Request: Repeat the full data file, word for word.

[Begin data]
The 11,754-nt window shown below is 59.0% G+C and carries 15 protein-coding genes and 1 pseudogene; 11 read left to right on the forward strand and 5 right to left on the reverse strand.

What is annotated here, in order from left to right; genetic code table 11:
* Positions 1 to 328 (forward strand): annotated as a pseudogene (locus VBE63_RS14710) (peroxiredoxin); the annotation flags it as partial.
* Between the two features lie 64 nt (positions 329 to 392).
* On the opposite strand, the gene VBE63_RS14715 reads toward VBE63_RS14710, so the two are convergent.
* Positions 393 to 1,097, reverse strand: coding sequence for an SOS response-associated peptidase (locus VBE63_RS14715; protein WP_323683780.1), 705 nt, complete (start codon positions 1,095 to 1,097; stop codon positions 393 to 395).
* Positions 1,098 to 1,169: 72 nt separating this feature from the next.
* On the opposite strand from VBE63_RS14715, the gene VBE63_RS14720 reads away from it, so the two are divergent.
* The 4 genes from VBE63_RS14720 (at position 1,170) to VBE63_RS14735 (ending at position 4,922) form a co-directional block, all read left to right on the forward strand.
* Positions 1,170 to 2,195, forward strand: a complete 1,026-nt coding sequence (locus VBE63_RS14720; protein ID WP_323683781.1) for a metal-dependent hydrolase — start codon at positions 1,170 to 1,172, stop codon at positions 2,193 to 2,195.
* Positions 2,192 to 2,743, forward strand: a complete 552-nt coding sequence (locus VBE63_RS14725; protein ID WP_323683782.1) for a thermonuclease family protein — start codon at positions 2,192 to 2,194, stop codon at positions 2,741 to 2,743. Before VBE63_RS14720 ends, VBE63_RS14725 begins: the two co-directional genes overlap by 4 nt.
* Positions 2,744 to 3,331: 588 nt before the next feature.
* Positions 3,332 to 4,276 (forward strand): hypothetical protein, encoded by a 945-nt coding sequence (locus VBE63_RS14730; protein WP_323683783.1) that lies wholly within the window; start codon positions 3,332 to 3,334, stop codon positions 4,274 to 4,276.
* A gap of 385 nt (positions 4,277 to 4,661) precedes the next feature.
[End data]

The 11,754-nt window shown below is 59.0% G+C and carries 15 protein-coding genes and 1 pseudogene; 11 read left to right on the forward strand and 5 right to left on the reverse strand.

What is annotated here, in order from left to right; genetic code table 11:
* Positions 1 to 328 (forward strand): annotated as a pseudogene (locus VBE63_RS14710) (peroxiredoxin); the annotation flags it as partial.
* Between the two features lie 64 nt (positions 329 to 392).
* On the opposite strand, the gene VBE63_RS14715 reads toward VBE63_RS14710, so the two are convergent.
* Positions 393 to 1,097, reverse strand: coding sequence for an SOS response-associated peptidase (locus VBE63_RS14715; protein WP_323683780.1), 705 nt, complete (start codon positions 1,095 to 1,097; stop codon positions 393 to 395).
* Positions 1,098 to 1,169: 72 nt separating this feature from the next.
* On the opposite strand from VBE63_RS14715, the gene VBE63_RS14720 reads away from it, so the two are divergent.
* The 4 genes from VBE63_RS14720 (at position 1,170) to VBE63_RS14735 (ending at position 4,922) form a co-directional block, all read left to right on the forward strand.
* Positions 1,170 to 2,195, forward strand: a complete 1,026-nt coding sequence (locus VBE63_RS14720; protein ID WP_323683781.1) for a metal-dependent hydrolase — start codon at positions 1,170 to 1,172, stop codon at positions 2,193 to 2,195.
* Positions 2,192 to 2,743, forward strand: a complete 552-nt coding sequence (locus VBE63_RS14725; protein ID WP_323683782.1) for a thermonuclease family protein — start codon at positions 2,192 to 2,194, stop codon at positions 2,741 to 2,743. Before VBE63_RS14720 ends, VBE63_RS14725 begins: the two co-directional genes overlap by 4 nt.
* Positions 2,744 to 3,331: 588 nt before the next feature.
* Positions 3,332 to 4,276 (forward strand): hypothetical protein, encoded by a 945-nt coding sequence (locus VBE63_RS14730; protein WP_323683783.1) that lies wholly within the window; start codon positions 3,332 to 3,334, stop codon positions 4,274 to 4,276.
* A gap of 385 nt (positions 4,277 to 4,661) precedes the next feature.